7. Nieboer TE, Johnson N, Lethaby A, Tavender E, Curr E, Garry R, et al. Surgical approach to hysterectomy for benign gynaecological disease. Cochrane Database Syst Rev 2009:CD003677.
8. Thiel F, Renner S, Oppelt P, al. e. Establishment of total laparoscopic hysterectomy (TLH) in a university gynecology department: Results of the first 100 operations. Geburtshilfe und Frauenheilkunde 2006;66:665-9.
9. Mueller A, Boosz A, Koch M, Jud S, Faschingbauer F, Schrauder M, et al. The Hohl instrument for optimizing total laparoscopic hysterectomy: results of more than 500 procedures in a university training center. Arch Gynecol Obstet 2012;285:123-7.
10. McGahuey CA, Delgado LP, Geleberg AJ. Assessment of sexual dysfunction using the Arizona Sexual Experience Scale (ASEX) and implications for the treatment of depression. Psychiatric Ann 1999;29:39-45.
11. Soykan A. The reliability and validity of Arizona sexual experiences scale in Turkish ESRD patients undergoing hemodialysis. Int J Impot Res 2004;16:531-4.
12. Cunha I, Brissos S, Dinis M, Mendes I, Nobre A, Passao V. Comparison between the results of the Symptom Check List- 90-R of two different populations with temporal lobe epilepsy. Epilepsy Behav 2003;4:733-9.
13. Numan N. Exploration of adverse psychological symptoms in Yemeni khat users by the Symptoms Checklist-90 (SCL-90). Addiction 2004;99:61-5.
14. Reisch T, Vijayananda S, Gekle W, Tschacher W. [A Qualitative Follow-Up Assessment two Years after Inpatient Crisis Intervention]. Psychiatr Prax 2004;31:16-22.
15. Kılınç M. Belirti Tarama Listesi (SCL-90-R) nin Geçerlilik ve Güvenirliği. Psikolojik Danışma ve Rehberlik Dergisi 1991;1:45-52.
16. Çuhadaroğlu F. Adolesanlarda benlik saygısı. Yayınlanmamış Uzmanlık Tezi, Psikiyatri Anabilim D, Ankara, 1986.
17. Morokoff PJ, Gillilland R. Stress, sexual functioning, and marital satisfaction. J Sex Res 1993;30:43-53.
18. Richards DH. A post-hysterectomy syndrome. Lancet 1974;2:983-5.
19. Kaltreider NB, Wallace A, Horowitz MJ. A field study of the stress response syndrome. Young women after hysterectomy. JAMA 1979;242:1499-503.
20. Roovers JP, van der Bom JG, van der Vaart CH, Heintz AP. Hysterectomy and sexual wellbeing: prospective observational study of vaginal hysterectomy, subtotal abdominal hysterectomy, and total abdominal hysterectomy. BMJ 2003;327:774-8.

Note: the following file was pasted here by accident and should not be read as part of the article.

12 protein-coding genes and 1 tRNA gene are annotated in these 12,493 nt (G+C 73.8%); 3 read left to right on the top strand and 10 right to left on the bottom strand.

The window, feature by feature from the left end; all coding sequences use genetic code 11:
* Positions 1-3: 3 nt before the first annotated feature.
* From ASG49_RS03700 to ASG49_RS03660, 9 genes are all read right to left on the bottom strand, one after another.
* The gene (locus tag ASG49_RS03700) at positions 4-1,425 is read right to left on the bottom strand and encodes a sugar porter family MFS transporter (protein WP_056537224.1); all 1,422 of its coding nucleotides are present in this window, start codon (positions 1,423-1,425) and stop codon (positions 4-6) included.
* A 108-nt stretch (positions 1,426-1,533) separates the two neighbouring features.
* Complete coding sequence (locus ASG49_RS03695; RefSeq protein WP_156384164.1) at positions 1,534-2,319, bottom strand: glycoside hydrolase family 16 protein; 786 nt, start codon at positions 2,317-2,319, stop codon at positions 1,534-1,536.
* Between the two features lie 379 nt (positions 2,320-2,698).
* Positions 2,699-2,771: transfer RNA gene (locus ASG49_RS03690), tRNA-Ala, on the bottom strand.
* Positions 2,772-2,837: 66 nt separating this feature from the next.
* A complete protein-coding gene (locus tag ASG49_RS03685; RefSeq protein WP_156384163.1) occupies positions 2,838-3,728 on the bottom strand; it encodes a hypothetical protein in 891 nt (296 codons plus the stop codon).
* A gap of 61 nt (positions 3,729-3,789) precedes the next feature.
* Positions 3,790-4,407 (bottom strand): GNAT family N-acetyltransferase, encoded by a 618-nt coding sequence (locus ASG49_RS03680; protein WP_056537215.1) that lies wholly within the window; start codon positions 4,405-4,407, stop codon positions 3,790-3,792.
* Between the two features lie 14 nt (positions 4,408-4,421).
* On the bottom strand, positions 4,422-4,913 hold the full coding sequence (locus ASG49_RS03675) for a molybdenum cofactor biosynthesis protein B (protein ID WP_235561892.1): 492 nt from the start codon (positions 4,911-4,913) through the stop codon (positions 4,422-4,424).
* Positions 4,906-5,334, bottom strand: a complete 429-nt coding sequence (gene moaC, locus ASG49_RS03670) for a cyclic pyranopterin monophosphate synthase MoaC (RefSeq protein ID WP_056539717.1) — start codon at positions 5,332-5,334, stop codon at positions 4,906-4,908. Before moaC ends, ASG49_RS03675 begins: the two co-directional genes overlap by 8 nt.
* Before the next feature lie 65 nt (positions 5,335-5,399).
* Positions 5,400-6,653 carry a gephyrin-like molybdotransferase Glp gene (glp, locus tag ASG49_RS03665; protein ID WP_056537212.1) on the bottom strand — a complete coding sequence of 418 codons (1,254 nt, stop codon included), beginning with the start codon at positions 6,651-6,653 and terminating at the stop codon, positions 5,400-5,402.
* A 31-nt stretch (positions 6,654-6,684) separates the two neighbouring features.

21. Helstrom L. Sexuality after hysterectomy: a model based on quantitative and qualitative analysis of 104 women before and after subtotal hysterectomy. J Psychosom Obstet Gynaecol 1994;15:219-29.
22. Wattiez A, Cohen SB, Selvaggi L. Laparoscopic hysterectomy. Curr Opin Obstet Gynecol 2002;14:417-22.
23. Mokate T, Wright C, Mander T. Hysterectomy and sexual function. J Br Menopause Soc 2006;12:153-7.
24. Lamont J, Society of O, Gynaecologists of C. Female sexual health consensus clinical guidelines. J Obstet Gynaecol Can 2012;34:769-83.
25. Huffman JW. Sex after hysterectomy. . Med Aspects Human Sexuality 1985;19:171-9.
26. Farrell SA, Kieser K. Sexuality after hysterectomy. Obstet Gynecol 2000;95:1045-51.
27. Lermann J, Haberle L, Merk S, Henglein K, Beckmann MW, Mueller A, et al. Comparison of prevalence of hypoactive sexual desire disorder (HSDD) in women after five different hysterectomy procedures. Eur J Obstet Gynecol Reprod Biol 2013;167:210-4.
28. Gutl P, Greimel ER, Roth R, Winter R. Women’s sexual behavior, body image and satisfaction with surgical outcomes after hysterectomy: a comparison of vaginal and abdominal surgery. J Psychosom Obstet Gynaecol 2002;23:51-9.
29. Hehenkamp WJ, Volkers NA, Bartholomeus W, de Blok S, Birnie E, Reekers JA, et al. Sexuality and body image after uterine artery embolization and hysterectomy in the treatment of uterine fibroids: a randomized comparison. Cardiovasc Intervent Radiol 2007;30:866-75.